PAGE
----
The discipline gap, was the Saints’ intentional injury system really so bad, a gun bill veto at night, the misery of the long-distance runner, and the science of ear worms.
It’s Tuesday. Super!
1) THE DISCIPLINE GAP
Why are African American students disciplined at such high rates? A new Department of Education study says black students, who made up only 18 percent of those enrolled in the schools sampled, make up 39 percent of all expulsions, and 46 percent of those suspended multiple times.
Black students were three and a half times as likely to be suspended or expelled than their white peers, the survey said
The statistics are numbers the Bush administration didn’t want you to have, the New York Times reports, but now that you have it, what’s next?
The department began gathering data on civil rights and education in 1968, but the project was suspended by the Bush administration in 2006. It has been reinstated and expanded to examine a broader range of information, including, for the first time, referrals to law enforcement, an area of increasing concern to civil rights advocates who see the emergence of a school-to-prison pipeline for a growing number of students of color.
According to the schools’ reports, over 70 percent of the students involved in school-related arrests or referred to law enforcement were Hispanic or black.
Black and Hispanic students — particularly those with disabilities — are also disproportionately subject to seclusion or restraints. Students with disabilities make up 12 percent of the student body, but 70 percent of those subject to physical restraints. Black students with disabilities constituted 21 percent of the total, but 44 percent of those with disabilities subject to mechanical restraints, like being strapped down. And while Hispanics made up 21 percent of the students without disabilities, they accounted for 42 percent of those without disabilities who were placed in seclusion.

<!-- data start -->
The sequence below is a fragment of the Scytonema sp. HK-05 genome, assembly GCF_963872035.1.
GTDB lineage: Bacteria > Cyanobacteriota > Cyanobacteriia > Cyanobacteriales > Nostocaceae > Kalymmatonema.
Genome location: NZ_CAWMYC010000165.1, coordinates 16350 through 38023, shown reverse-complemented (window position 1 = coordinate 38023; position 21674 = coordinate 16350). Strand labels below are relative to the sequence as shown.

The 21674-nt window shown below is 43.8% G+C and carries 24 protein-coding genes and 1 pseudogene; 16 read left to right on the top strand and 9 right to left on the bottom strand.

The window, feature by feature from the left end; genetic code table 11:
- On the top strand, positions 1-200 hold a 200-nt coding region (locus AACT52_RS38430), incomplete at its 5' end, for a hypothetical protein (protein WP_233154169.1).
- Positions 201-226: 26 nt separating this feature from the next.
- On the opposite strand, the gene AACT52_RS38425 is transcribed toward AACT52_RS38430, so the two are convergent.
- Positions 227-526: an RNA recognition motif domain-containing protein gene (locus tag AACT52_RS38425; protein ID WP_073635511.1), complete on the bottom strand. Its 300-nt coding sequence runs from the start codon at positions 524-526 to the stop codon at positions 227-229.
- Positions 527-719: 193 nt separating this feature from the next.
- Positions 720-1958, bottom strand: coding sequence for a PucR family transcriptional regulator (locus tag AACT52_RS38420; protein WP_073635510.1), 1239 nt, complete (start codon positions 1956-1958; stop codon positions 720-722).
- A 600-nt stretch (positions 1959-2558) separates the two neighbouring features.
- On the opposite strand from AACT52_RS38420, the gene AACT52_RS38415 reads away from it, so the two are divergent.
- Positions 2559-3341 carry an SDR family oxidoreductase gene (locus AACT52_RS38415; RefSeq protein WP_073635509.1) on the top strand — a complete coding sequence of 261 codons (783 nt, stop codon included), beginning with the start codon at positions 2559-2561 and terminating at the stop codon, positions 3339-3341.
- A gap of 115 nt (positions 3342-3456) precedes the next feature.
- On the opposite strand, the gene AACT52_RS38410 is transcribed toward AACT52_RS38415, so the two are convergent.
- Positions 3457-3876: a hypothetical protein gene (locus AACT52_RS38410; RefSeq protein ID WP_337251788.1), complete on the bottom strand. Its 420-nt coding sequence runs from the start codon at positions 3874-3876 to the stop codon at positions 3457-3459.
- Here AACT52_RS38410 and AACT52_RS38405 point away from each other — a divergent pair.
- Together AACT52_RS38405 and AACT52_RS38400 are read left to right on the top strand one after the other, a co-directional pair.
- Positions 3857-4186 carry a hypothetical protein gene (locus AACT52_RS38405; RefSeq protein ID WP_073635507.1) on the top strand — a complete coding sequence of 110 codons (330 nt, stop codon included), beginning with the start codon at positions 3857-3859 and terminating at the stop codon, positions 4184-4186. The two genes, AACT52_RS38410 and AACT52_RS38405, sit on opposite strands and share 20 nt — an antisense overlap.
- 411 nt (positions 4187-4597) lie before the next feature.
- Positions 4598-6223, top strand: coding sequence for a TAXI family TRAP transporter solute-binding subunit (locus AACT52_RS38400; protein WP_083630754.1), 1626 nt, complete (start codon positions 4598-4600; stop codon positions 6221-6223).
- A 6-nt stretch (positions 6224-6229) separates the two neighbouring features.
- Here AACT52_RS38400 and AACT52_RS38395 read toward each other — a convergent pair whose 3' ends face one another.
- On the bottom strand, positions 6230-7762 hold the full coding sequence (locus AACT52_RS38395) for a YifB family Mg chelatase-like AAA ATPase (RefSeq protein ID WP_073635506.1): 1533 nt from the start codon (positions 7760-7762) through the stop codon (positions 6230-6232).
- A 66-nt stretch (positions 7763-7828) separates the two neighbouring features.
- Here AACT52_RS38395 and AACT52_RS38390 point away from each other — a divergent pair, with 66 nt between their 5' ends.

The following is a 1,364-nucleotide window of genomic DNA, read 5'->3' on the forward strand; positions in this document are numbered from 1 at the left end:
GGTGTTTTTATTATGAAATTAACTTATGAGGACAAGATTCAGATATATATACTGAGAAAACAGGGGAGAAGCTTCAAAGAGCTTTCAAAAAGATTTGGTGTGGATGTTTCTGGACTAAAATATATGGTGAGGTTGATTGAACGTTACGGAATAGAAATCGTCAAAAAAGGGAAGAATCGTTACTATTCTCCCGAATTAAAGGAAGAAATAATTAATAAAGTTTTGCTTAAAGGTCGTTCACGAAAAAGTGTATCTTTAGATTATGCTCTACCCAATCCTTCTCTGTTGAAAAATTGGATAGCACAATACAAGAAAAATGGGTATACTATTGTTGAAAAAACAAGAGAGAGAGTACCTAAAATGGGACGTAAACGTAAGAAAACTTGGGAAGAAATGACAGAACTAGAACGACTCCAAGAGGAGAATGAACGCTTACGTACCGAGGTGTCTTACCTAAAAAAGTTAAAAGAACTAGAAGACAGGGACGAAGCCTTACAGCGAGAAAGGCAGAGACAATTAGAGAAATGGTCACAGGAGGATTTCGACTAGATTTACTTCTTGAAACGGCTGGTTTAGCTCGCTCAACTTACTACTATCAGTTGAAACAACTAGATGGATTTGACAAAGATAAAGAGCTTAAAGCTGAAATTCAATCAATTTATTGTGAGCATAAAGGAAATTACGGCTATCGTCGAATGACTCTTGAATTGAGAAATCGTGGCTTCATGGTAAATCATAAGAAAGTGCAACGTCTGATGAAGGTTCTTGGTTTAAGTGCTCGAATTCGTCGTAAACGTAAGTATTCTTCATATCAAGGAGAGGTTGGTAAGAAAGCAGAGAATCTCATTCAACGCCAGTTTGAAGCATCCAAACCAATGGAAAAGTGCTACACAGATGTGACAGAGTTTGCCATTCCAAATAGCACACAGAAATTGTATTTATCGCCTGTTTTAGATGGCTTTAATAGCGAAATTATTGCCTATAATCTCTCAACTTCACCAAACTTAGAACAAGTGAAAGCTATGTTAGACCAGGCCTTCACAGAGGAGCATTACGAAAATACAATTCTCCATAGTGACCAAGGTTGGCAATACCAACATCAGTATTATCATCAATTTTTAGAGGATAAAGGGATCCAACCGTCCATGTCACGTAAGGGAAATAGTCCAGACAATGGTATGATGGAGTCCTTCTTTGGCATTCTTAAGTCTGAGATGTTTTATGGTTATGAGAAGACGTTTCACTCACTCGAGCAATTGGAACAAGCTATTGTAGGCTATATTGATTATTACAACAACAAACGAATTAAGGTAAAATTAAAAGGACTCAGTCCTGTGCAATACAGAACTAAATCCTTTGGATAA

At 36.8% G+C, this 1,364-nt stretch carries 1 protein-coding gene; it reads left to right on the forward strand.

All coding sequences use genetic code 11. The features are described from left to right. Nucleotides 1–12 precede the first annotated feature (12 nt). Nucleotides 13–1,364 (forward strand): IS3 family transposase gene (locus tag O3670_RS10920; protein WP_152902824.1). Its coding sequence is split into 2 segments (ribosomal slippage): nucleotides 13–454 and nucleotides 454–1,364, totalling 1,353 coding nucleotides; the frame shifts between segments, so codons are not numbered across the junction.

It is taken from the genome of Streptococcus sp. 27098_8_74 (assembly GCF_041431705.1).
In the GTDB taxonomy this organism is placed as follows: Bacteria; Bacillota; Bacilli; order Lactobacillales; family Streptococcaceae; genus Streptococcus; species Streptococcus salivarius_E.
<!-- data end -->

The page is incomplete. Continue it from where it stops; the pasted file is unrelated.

The data will be released this afternoon. It will also show that schools with large numbers of black and Hispanic students have the lowest-paid and least-experienced teachers.
Dropout Nation also notes that teachers are more likely to give minority students lower scores on tests than they score on standardized tests.
2) IT HAPPENS ALL THE TIME?
Was destroying Bret Favre, denying Vikings fans a Super Bowl appearance, and making a few extra bucks doing so really that bad? Associated Press sports columnist Jim Litke writes today that the New Orleans Saints’ ” bounty” program that rewarded players for injuring opposition players isn’t that unusual; it’s just that the defensive coach who institute the plan kept good records. He hints that fans who “ooh” and “ahh” on the big hits probably should pipe down.
The NFL’s biggest problem isn’t Williams, or even the informal bounty schemes or side bets hatched between players whose lockers happen to be next to each other. It’s not the quiet discussions that circulate on occasion in film rooms or even the over-the-top motivational speeches that loudmouth coaches like Williams deliver. The problem is the game itself.
Contact isn’t a byproduct of football, it’s the point. If cash makes a few players more willing to take crazy risks, or more purposeful in how they target an opponent, there are still plenty of guys who simply think of it as part of the job. The league already has its hands full trying to determine intent when there’s no evidence that money changed hands, reviewing games from every weekend and occasionally applying penalties and fines after the fact. That’s only going to get tougher as players get bigger and stronger.
How’s this playing in New Orleans? Not surprisingly, different than it’s playing in Minnesota. On NOLA.com, the fans are also wondering what’s the big deal?